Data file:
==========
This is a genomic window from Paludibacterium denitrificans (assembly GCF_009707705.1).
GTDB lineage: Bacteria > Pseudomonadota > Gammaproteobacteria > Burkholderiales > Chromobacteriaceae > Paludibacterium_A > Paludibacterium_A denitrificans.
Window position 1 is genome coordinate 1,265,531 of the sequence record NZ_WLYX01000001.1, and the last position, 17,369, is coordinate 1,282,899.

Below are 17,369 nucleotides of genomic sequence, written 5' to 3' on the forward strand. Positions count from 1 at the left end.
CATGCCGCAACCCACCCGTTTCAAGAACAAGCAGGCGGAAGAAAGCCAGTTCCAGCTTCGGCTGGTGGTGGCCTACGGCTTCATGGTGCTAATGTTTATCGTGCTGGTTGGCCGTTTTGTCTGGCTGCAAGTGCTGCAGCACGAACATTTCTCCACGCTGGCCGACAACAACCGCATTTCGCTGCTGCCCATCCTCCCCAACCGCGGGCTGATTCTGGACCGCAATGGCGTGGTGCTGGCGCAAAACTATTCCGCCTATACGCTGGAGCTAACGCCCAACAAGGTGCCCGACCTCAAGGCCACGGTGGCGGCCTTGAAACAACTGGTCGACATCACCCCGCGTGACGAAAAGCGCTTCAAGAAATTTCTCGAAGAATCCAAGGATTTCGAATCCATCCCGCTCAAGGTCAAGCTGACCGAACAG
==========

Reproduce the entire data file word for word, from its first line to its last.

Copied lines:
This is a genomic window from Paludibacterium denitrificans (assembly GCF_009707705.1).
GTDB lineage: Bacteria > Pseudomonadota > Gammaproteobacteria > Burkholderiales > Chromobacteriaceae > Paludibacterium_A > Paludibacterium_A denitrificans.
Window position 1 is genome coordinate 1,265,531 of the sequence record NZ_WLYX01000001.1, and the last position, 17,369, is coordinate 1,282,899.

Below are 17,369 nucleotides of genomic sequence, written 5' to 3' on the forward strand. Positions count from 1 at the left end.
CATGCCGCAACCCACCCGTTTCAAGAACAAGCAGGCGGAAGAAAGCCAGTTCCAGCTTCGGCTGGTGGTGGCCTACGGCTTCATGGTGCTAATGTTTATCGTGCTGGTTGGCCGTTTTGTCTGGCTGCAAGTGCTGCAGCACGAACATTTCTCCACGCTGGCCGACAACAACCGCATTTCGCTGCTGCCCATCCTCCCCAACCGCGGGCTGATTCTGGACCGCAATGGCGTGGTGCTGGCGCAAAACTATTCCGCCTATACGCTGGAGCTAACGCCCAACAAGGTGCCCGACCTCAAGGCCACGGTGGCGGCCTTGAAACAACTGGTCGACATCACCCCGCGTGACGAAAAGCGCTTCAAGAAATTTCTCGAAGAATCCAAGGATTTCGAATCCATCCCGCTCAAGGTCAAGCTGACCGAACAG